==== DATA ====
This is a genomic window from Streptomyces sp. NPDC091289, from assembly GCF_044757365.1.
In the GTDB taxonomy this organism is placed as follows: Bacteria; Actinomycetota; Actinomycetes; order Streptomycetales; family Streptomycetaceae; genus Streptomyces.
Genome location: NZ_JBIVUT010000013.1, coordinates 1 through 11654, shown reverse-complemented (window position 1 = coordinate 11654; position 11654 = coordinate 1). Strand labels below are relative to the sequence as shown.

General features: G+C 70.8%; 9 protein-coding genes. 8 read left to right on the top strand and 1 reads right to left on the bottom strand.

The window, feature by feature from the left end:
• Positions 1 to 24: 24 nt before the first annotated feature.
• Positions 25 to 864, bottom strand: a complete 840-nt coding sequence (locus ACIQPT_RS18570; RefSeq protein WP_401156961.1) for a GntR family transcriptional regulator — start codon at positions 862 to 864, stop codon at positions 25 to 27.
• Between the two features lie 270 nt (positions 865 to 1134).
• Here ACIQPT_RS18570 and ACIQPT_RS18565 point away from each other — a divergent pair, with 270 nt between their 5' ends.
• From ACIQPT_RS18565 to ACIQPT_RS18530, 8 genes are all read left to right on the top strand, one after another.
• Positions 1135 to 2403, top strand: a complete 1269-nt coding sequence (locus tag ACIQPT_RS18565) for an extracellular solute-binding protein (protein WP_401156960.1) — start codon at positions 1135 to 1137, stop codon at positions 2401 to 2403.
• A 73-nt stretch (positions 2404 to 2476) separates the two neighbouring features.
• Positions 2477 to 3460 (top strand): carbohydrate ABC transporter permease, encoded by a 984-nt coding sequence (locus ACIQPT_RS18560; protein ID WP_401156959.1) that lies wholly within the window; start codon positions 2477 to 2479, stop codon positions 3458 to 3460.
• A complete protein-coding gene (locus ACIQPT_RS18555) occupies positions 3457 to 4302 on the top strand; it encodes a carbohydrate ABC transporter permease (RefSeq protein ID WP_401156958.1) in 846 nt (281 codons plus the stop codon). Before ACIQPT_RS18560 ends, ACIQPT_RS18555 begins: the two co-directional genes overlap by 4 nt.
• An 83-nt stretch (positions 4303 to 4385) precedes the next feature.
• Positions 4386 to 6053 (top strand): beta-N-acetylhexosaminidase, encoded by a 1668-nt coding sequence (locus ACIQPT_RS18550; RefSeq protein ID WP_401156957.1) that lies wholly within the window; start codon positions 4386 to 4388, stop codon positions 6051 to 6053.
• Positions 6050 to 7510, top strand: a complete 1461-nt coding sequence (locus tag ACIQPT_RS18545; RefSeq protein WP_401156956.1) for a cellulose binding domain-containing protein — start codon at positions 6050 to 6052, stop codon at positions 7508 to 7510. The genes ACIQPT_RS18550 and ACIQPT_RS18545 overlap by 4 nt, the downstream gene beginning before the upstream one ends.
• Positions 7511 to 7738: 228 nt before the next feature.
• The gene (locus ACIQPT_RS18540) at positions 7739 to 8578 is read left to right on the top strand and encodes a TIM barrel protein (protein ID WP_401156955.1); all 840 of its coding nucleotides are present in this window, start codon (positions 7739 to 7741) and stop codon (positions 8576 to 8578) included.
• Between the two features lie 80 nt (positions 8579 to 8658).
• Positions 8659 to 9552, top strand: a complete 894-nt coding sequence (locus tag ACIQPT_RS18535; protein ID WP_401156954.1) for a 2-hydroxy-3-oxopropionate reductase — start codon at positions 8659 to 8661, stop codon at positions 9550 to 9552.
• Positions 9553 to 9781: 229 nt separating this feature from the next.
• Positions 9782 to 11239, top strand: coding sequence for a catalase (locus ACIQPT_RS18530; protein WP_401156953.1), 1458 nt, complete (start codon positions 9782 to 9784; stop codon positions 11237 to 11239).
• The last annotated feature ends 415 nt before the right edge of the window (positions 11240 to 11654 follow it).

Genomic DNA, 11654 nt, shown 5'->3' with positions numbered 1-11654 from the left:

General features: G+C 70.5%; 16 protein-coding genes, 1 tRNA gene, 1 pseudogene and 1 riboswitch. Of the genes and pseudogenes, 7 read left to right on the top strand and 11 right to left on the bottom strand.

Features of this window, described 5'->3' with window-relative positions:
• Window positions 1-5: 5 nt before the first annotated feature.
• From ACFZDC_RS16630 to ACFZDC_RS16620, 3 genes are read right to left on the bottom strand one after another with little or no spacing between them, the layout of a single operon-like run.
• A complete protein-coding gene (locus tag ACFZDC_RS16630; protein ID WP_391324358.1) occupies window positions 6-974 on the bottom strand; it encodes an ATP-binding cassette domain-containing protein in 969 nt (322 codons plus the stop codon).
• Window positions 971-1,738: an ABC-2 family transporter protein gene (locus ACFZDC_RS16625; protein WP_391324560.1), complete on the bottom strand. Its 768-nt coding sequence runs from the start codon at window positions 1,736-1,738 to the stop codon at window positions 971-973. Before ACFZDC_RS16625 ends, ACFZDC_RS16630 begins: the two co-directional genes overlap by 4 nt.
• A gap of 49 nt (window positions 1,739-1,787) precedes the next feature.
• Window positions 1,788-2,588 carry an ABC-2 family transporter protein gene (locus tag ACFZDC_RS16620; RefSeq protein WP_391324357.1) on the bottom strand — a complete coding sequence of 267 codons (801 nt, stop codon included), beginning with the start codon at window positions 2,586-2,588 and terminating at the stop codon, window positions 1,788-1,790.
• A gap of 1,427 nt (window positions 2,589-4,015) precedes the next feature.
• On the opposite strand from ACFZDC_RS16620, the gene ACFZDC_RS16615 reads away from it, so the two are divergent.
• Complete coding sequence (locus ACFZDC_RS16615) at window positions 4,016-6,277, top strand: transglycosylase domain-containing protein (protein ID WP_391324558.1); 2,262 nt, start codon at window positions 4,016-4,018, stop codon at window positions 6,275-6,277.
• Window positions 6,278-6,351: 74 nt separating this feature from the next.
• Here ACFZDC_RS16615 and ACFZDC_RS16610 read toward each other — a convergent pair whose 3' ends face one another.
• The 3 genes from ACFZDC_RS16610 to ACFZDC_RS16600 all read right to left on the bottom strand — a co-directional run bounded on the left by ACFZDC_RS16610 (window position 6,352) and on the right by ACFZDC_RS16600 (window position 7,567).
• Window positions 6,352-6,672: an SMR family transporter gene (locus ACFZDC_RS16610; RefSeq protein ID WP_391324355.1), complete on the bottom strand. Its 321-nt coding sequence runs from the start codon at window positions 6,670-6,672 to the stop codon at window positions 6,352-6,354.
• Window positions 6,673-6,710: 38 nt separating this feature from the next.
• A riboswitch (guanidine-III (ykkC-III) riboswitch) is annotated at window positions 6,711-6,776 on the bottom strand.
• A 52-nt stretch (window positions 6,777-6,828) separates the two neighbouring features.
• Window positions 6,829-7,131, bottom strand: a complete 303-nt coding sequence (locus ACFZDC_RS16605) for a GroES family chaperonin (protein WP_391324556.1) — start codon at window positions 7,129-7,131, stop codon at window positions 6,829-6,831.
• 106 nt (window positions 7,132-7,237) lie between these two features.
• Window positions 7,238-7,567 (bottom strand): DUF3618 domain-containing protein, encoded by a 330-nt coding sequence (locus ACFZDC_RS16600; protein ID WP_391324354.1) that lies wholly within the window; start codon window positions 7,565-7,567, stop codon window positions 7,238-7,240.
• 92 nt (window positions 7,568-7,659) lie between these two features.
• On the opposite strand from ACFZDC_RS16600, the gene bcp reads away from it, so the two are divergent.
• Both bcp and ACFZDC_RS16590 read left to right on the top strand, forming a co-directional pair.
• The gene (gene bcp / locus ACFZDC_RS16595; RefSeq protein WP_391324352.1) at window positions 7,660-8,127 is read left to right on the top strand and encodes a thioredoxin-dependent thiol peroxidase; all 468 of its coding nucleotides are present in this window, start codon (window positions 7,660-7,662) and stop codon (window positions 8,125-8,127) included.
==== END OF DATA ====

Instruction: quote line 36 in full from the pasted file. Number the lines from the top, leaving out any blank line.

• Complete coding sequence (locus ACFZDC_RS16615) at window positions 4,016-6,277, top strand: transglycosylase domain-containing protein (protein ID WP_391324558.1); 2,262 nt, start codon at window positions 4,016-4,018, stop codon at window positions 6,275-6,277.